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Thursday, 1 December 2011


Our parents lived through wars
knew bloodshed, hardship
the meaning of work
and of no work
empty grates in cold houses

We were well fed
taught in schools
warmed in higher
education, protested
against colonialism,
unemployment, apartheid,
all kinds of discrimination
chose public service
to give something back

Even in good times we
made no fortunes
no flash cars or
holidays in Barbados
kids at local schools
we were governors
PTA members
community people

We put away those placards
lapel badges and clenched fists
with the ration books
and the old army pictures
thinking they belonged
to another age
another existence
never to return

But today we reached
back in time to smell fear
and  the enemy’s
cold breath
and we marched
once more
like soldiers
like students
like workers.

© David Subacchi

As it happened: National strike
David Subacchi is a civil servant who has been writing poetry seriously for just over a year. He hopes to publish his first English collection in 2012.


  1. An excellent write David, and although I agree with the entire sentiments of the poem, I would focus on the undeniable fact that public sector workers were ‘promised’ (“Craig Johnson, regional organiser for the RMT union in the north east of England, says that part of the settlement that you make when you are a public sector worker is that you get a reasonable pension - "not something that is excessive, but something that will look after you into retirement and into old age".”) a good pension and it appears that this agreement is to be reneged on. There are two sides to this coin.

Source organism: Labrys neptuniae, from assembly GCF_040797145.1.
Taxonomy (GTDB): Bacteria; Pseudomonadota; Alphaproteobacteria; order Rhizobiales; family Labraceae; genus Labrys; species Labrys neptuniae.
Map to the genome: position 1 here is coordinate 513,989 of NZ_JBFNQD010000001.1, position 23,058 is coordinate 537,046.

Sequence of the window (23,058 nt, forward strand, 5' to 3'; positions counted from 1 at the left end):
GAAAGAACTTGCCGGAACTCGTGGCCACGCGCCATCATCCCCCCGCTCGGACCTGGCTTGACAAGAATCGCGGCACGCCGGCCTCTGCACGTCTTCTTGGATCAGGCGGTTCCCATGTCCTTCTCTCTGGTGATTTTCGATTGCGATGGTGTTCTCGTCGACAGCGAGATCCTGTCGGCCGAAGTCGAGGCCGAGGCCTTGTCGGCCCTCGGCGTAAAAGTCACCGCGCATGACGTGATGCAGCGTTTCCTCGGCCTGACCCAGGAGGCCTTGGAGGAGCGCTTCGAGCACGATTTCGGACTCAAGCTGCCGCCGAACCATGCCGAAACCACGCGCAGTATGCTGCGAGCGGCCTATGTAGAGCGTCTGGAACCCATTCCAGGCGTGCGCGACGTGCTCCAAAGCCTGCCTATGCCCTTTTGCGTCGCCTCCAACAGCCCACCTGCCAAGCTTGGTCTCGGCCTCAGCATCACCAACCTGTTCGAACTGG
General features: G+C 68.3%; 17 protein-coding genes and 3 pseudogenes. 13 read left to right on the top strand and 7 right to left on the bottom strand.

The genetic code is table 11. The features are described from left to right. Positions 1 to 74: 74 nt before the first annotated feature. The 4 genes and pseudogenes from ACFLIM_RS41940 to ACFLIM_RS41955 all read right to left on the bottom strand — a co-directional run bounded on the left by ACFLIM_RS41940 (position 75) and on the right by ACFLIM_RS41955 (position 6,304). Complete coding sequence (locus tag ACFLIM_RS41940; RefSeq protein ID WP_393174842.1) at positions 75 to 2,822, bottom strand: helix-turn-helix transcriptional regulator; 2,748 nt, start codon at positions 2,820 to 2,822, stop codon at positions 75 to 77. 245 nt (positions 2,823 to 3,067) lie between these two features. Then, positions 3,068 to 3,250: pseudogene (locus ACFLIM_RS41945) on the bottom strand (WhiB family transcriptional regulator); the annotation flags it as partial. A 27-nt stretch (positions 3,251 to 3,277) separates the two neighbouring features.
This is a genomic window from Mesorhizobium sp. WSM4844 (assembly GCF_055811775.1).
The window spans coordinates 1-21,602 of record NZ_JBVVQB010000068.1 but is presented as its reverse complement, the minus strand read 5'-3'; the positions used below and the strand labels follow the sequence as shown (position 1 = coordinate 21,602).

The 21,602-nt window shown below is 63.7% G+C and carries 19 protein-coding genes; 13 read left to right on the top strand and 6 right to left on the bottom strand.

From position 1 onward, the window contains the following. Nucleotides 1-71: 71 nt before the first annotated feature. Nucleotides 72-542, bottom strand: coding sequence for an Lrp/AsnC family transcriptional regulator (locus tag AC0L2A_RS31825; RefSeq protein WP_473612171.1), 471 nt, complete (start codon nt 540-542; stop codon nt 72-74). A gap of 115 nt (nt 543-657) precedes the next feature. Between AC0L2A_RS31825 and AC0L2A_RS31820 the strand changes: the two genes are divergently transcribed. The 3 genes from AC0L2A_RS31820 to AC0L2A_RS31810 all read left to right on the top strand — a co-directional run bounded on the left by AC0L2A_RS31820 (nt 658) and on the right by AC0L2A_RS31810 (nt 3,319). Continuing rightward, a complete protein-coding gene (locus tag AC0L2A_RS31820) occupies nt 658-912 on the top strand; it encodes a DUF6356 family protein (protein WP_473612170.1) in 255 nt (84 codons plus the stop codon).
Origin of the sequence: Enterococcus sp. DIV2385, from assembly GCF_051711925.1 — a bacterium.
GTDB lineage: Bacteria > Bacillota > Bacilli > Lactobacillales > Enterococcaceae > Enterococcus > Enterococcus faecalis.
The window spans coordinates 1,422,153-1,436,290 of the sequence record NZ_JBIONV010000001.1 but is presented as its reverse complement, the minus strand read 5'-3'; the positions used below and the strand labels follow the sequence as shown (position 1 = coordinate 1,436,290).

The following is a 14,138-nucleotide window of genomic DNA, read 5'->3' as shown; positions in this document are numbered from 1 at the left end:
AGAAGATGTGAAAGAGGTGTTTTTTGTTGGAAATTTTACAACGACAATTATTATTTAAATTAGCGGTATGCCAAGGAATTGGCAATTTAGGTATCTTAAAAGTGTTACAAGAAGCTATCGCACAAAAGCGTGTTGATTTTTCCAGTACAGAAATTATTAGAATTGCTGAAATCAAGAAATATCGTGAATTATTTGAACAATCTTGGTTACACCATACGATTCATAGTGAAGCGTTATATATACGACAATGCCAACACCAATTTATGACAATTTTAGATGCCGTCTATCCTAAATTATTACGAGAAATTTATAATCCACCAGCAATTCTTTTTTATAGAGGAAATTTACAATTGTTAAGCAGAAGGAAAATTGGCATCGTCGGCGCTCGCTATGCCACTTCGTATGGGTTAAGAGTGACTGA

The world moves on and things change – not always for the best – and we are in the depths of a global depression, perhaps public sector pensions are (for now) sustainable – I do not know, as of course opinions gathered from diverse sources always differ. Nevertheless the argument “We shall have to work longer, pay more for less” represents the unfairness of public/private sector pensions. Indeed, turning this statement on its head and saying “We pay less, retire sooner and get more” (than those in the private sector) sheds a different light on the subject.

    If I worked in the public sector it is highly probable that I would be a striker, but I do not and therefore see the perceived injustice of the private sector worker who has never had the promise of a reasonable pension, much subsidised by the tax payer. (Oh that I had!)

    Anna :o]

  2. Thanks for taking the trouble to comment Anna and I understand fully how you feel.

    At the heart of my poem is the feeling that we are being driven back in time to fight and protest after many years of moderation. So feelings are running very high.